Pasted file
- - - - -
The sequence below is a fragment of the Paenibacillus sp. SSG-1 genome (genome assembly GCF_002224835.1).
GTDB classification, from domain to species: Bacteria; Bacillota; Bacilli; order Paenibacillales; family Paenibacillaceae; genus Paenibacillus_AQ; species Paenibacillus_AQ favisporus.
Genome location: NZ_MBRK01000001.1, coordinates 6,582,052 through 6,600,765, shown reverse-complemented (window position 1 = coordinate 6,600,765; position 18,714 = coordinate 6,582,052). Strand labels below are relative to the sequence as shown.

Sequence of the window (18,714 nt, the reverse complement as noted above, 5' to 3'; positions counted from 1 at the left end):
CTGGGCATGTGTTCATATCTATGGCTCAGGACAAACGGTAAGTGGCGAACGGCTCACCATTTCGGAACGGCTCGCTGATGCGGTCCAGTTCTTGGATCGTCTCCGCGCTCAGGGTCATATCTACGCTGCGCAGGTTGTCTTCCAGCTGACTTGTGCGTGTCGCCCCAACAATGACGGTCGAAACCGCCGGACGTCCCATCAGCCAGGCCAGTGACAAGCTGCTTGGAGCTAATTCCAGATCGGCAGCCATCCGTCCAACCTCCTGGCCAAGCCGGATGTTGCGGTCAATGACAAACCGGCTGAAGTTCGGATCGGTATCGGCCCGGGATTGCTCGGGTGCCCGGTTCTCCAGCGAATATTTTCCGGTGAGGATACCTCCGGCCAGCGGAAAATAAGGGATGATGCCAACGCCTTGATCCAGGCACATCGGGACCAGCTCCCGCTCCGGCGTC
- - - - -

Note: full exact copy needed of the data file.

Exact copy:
The sequence below is a fragment of the Paenibacillus sp. SSG-1 genome (genome assembly GCF_002224835.1).
GTDB classification, from domain to species: Bacteria; Bacillota; Bacilli; order Paenibacillales; family Paenibacillaceae; genus Paenibacillus_AQ; species Paenibacillus_AQ favisporus.
Genome location: NZ_MBRK01000001.1, coordinates 6,582,052 through 6,600,765, shown reverse-complemented (window position 1 = coordinate 6,600,765; position 18,714 = coordinate 6,582,052). Strand labels below are relative to the sequence as shown.

Sequence of the window (18,714 nt, the reverse complement as noted above, 5' to 3'; positions counted from 1 at the left end):
CTGGGCATGTGTTCATATCTATGGCTCAGGACAAACGGTAAGTGGCGAACGGCTCACCATTTCGGAACGGCTCGCTGATGCGGTCCAGTTCTTGGATCGTCTCCGCGCTCAGGGTCATATCTACGCTGCGCAGGTTGTCTTCCAGCTGACTTGTGCGTGTCGCCCCAACAATGACGGTCGAAACCGCCGGACGTCCCATCAGCCAGGCCAGTGACAAGCTGCTTGGAGCTAATTCCAGATCGGCAGCCATCCGTCCAACCTCCTGGCCAAGCCGGATGTTGCGGTCAATGACAAACCGGCTGAAGTTCGGATCGGTATCGGCCCGGGATTGCTCGGGTGCCCGGTTCTCCAGCGAATATTTTCCGGTGAGGATACCTCCGGCCAGCGGAAAATAAGGGATGATGCCAACGCCTTGATCCAGGCACATCGGGACCAGCTCCCGCTCCGGCGTC